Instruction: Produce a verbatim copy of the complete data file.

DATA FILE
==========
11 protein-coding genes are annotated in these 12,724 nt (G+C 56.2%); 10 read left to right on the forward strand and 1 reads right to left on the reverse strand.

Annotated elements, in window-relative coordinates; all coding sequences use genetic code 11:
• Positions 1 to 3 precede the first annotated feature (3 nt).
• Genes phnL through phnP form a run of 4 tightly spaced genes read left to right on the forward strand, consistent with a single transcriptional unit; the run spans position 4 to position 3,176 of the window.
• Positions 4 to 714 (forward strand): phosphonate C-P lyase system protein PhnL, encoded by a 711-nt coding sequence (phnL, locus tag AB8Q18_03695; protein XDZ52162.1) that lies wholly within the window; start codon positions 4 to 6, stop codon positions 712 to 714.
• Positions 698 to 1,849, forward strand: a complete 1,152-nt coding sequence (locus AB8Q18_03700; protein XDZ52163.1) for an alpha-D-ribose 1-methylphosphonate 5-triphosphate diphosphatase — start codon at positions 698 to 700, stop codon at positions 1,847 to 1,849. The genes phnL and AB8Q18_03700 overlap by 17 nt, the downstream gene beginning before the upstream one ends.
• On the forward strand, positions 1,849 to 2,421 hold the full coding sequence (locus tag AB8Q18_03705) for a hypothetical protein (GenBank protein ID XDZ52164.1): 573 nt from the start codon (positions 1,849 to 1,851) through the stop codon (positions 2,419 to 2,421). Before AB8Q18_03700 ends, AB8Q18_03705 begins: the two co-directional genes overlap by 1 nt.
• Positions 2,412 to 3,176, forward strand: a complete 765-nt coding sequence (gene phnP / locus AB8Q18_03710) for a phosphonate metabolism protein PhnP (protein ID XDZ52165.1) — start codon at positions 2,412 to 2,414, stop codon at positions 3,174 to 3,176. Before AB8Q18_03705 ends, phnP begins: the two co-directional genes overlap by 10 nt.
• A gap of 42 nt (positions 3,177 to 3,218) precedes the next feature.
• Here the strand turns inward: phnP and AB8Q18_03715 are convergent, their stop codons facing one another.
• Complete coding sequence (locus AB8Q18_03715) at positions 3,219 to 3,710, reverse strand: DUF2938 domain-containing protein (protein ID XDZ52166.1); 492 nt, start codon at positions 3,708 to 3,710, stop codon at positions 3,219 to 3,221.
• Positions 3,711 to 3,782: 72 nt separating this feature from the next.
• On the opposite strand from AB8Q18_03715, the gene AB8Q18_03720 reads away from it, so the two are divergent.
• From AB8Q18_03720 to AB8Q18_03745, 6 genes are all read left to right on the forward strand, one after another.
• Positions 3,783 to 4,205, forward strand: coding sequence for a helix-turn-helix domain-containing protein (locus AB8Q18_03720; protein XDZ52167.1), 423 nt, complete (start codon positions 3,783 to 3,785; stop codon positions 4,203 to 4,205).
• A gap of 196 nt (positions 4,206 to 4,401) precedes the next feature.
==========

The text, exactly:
11 protein-coding genes are annotated in these 12,724 nt (G+C 56.2%); 10 read left to right on the forward strand and 1 reads right to left on the reverse strand.

Annotated elements, in window-relative coordinates; all coding sequences use genetic code 11:
• Positions 1 to 3 precede the first annotated feature (3 nt).
• Genes phnL through phnP form a run of 4 tightly spaced genes read left to right on the forward strand, consistent with a single transcriptional unit; the run spans position 4 to position 3,176 of the window.
• Positions 4 to 714 (forward strand): phosphonate C-P lyase system protein PhnL, encoded by a 711-nt coding sequence (phnL, locus tag AB8Q18_03695; protein XDZ52162.1) that lies wholly within the window; start codon positions 4 to 6, stop codon positions 712 to 714.
• Positions 698 to 1,849, forward strand: a complete 1,152-nt coding sequence (locus AB8Q18_03700; protein XDZ52163.1) for an alpha-D-ribose 1-methylphosphonate 5-triphosphate diphosphatase — start codon at positions 698 to 700, stop codon at positions 1,847 to 1,849. The genes phnL and AB8Q18_03700 overlap by 17 nt, the downstream gene beginning before the upstream one ends.
• On the forward strand, positions 1,849 to 2,421 hold the full coding sequence (locus tag AB8Q18_03705) for a hypothetical protein (GenBank protein ID XDZ52164.1): 573 nt from the start codon (positions 1,849 to 1,851) through the stop codon (positions 2,419 to 2,421). Before AB8Q18_03700 ends, AB8Q18_03705 begins: the two co-directional genes overlap by 1 nt.
• Positions 2,412 to 3,176, forward strand: a complete 765-nt coding sequence (gene phnP / locus AB8Q18_03710) for a phosphonate metabolism protein PhnP (protein ID XDZ52165.1) — start codon at positions 2,412 to 2,414, stop codon at positions 3,174 to 3,176. Before AB8Q18_03705 ends, phnP begins: the two co-directional genes overlap by 10 nt.
• A gap of 42 nt (positions 3,177 to 3,218) precedes the next feature.
• Here the strand turns inward: phnP and AB8Q18_03715 are convergent, their stop codons facing one another.
• Complete coding sequence (locus AB8Q18_03715) at positions 3,219 to 3,710, reverse strand: DUF2938 domain-containing protein (protein ID XDZ52166.1); 492 nt, start codon at positions 3,708 to 3,710, stop codon at positions 3,219 to 3,221.
• Positions 3,711 to 3,782: 72 nt separating this feature from the next.
• On the opposite strand from AB8Q18_03715, the gene AB8Q18_03720 reads away from it, so the two are divergent.
• From AB8Q18_03720 to AB8Q18_03745, 6 genes are all read left to right on the forward strand, one after another.
• Positions 3,783 to 4,205, forward strand: coding sequence for a helix-turn-helix domain-containing protein (locus AB8Q18_03720; protein XDZ52167.1), 423 nt, complete (start codon positions 3,783 to 3,785; stop codon positions 4,203 to 4,205).
• A gap of 196 nt (positions 4,206 to 4,401) precedes the next feature.